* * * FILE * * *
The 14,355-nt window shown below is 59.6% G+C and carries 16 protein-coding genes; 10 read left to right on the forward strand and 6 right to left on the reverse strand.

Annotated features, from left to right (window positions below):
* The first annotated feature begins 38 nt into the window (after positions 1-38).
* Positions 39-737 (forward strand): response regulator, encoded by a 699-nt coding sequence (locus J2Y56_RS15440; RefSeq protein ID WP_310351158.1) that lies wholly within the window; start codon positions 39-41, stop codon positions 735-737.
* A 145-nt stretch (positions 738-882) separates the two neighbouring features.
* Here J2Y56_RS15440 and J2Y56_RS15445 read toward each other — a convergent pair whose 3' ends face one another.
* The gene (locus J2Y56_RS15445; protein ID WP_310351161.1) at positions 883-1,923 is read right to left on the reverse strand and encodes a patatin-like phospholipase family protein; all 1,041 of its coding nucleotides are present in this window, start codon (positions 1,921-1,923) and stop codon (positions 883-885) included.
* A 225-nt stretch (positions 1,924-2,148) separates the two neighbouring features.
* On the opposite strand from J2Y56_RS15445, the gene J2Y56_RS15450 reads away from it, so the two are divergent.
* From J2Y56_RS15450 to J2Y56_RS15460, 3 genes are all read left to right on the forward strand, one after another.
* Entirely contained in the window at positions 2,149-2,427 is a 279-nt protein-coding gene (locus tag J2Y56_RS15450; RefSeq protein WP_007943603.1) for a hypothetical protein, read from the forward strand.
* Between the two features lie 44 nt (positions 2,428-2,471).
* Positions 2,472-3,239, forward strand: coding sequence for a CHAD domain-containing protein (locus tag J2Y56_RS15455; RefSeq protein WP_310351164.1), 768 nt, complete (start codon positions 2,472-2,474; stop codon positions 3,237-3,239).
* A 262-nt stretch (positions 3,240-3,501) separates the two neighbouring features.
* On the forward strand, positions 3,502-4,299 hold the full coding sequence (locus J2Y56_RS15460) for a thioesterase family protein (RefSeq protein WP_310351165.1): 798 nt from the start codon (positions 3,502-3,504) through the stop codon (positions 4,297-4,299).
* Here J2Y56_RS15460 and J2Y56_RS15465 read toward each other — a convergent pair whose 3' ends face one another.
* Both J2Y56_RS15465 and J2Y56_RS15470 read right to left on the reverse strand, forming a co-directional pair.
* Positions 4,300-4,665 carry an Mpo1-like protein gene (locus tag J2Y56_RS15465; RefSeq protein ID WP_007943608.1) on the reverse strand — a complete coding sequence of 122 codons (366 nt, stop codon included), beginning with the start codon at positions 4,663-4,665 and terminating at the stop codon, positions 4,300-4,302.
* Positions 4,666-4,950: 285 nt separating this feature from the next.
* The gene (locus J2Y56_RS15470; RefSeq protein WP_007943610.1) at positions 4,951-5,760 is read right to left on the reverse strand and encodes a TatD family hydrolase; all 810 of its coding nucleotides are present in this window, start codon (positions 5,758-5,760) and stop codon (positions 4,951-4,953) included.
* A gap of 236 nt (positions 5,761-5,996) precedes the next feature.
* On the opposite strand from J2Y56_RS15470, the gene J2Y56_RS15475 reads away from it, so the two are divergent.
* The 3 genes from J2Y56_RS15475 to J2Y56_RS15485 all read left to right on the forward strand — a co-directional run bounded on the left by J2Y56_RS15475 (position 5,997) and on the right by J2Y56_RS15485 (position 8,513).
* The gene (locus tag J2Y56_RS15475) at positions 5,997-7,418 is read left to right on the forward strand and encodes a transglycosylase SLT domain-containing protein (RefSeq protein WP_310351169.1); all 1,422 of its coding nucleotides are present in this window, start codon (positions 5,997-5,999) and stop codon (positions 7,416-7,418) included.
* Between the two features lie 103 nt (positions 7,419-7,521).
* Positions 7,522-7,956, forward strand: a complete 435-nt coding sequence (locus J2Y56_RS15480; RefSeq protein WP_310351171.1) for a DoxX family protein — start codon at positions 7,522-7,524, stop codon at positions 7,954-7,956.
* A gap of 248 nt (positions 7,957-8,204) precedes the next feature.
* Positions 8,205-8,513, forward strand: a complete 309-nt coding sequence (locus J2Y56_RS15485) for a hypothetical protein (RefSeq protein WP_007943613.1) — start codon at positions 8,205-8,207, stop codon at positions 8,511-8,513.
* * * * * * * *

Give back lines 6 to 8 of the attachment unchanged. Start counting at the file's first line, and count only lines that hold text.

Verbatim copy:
* Here J2Y56_RS15440 and J2Y56_RS15445 read toward each other — a convergent pair whose 3' ends face one another.
* The gene (locus J2Y56_RS15445; protein ID WP_310351161.1) at positions 883-1,923 is read right to left on the reverse strand and encodes a patatin-like phospholipase family protein; all 1,041 of its coding nucleotides are present in this window, start codon (positions 1,921-1,923) and stop codon (positions 883-885) included.
* A 225-nt stretch (positions 1,924-2,148) separates the two neighbouring features.